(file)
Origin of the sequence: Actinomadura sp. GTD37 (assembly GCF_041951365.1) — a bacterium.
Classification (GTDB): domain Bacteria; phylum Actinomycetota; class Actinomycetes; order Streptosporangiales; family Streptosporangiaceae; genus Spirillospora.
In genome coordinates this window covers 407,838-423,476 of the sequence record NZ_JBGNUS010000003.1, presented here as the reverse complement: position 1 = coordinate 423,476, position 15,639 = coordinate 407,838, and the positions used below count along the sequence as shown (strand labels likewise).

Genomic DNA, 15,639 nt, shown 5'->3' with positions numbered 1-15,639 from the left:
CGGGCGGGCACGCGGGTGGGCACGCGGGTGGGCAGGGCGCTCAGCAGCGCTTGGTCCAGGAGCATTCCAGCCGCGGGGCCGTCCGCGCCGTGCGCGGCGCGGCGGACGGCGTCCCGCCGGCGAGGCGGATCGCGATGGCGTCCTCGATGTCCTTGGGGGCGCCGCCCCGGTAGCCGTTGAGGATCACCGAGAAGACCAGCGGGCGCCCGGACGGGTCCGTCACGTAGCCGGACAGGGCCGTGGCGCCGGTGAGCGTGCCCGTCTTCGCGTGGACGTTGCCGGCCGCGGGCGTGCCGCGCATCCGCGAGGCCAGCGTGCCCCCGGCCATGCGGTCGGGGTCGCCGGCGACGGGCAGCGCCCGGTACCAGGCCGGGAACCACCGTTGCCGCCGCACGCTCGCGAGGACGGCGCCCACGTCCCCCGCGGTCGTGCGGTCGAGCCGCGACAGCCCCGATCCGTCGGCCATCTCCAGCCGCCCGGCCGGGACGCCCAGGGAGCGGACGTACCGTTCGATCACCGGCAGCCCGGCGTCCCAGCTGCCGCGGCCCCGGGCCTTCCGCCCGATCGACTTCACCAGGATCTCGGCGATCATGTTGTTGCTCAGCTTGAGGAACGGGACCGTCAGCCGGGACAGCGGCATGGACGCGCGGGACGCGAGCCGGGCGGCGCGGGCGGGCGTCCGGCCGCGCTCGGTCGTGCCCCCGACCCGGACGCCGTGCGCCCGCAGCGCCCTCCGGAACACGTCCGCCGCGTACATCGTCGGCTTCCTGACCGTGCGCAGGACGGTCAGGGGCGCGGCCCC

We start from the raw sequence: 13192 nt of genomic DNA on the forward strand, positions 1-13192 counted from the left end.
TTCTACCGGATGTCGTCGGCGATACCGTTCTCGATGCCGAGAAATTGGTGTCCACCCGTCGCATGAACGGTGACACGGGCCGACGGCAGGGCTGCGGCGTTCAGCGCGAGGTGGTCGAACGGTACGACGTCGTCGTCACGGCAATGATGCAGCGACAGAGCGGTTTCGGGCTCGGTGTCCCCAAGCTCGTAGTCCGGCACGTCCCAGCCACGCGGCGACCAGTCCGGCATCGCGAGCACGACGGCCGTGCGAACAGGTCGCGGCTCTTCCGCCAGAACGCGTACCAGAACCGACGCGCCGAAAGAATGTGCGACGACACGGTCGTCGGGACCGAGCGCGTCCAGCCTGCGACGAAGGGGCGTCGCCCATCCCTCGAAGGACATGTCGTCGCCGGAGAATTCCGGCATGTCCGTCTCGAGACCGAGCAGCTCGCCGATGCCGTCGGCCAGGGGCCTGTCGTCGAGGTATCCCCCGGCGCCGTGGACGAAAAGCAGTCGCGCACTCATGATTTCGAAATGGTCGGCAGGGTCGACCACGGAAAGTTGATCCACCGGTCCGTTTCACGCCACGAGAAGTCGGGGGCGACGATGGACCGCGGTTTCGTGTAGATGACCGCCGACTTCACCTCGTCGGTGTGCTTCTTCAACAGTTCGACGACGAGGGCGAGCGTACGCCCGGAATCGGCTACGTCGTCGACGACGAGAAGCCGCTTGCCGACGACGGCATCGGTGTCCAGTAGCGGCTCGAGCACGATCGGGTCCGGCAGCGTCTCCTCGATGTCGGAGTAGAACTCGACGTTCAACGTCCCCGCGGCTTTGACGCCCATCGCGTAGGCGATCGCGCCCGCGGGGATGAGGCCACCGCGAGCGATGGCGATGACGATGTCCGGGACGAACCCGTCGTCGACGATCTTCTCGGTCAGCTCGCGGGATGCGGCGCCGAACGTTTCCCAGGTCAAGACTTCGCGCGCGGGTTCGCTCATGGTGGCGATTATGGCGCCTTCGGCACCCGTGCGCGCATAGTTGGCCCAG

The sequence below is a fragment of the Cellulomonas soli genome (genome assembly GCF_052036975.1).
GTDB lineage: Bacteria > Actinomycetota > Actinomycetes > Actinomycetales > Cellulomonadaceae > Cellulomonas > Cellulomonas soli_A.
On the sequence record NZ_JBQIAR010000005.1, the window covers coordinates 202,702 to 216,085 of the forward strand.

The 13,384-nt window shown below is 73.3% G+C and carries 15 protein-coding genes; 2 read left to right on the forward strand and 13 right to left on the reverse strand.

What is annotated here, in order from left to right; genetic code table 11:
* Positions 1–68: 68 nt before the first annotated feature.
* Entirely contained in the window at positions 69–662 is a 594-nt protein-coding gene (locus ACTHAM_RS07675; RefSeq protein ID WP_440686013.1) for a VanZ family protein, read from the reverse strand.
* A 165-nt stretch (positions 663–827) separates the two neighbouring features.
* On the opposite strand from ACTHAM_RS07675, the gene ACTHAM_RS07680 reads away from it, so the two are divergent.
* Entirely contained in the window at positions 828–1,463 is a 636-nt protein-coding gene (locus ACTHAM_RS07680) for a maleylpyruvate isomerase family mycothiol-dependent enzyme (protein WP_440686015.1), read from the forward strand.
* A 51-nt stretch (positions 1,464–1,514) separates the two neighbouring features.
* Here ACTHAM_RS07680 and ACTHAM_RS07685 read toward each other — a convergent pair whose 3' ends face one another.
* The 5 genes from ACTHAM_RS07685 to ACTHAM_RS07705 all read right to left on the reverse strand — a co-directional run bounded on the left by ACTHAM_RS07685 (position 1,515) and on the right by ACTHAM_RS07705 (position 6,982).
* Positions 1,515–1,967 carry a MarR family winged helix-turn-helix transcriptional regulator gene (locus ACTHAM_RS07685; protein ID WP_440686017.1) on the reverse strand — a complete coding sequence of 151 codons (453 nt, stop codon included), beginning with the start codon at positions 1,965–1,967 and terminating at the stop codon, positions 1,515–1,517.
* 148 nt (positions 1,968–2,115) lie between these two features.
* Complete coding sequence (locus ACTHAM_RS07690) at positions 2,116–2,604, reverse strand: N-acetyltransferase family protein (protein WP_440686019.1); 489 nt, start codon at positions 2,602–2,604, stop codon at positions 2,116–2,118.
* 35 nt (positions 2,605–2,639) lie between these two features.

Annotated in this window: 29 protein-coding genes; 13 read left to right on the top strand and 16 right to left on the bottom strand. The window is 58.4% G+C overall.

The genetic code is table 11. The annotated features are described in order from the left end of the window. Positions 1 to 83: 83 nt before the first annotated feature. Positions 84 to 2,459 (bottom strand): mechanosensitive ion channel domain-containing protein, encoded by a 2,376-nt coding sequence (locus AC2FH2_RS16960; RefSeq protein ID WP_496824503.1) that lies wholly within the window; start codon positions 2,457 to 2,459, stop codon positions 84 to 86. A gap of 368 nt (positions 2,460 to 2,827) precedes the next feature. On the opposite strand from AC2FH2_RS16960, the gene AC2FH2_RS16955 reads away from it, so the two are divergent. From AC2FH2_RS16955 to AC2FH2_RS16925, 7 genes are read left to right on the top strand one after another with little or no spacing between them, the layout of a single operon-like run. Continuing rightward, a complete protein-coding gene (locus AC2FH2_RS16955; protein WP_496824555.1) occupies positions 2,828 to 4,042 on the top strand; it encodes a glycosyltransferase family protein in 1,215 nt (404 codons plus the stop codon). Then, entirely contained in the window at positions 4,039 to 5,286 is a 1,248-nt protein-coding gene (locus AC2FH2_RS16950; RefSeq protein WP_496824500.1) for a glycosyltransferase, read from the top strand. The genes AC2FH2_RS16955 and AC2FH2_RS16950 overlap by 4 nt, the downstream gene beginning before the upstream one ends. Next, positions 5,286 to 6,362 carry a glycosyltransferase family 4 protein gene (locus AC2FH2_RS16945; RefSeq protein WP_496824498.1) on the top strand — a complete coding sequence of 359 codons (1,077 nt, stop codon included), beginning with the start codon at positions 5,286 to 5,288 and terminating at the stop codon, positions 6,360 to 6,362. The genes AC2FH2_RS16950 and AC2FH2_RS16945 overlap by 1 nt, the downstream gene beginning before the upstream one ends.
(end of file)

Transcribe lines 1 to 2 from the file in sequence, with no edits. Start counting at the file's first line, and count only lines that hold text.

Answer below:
Origin of the sequence: Actinomadura sp. GTD37 (assembly GCF_041951365.1) — a bacterium.
Classification (GTDB): domain Bacteria; phylum Actinomycetota; class Actinomycetes; order Streptosporangiales; family Streptosporangiaceae; genus Spirillospora.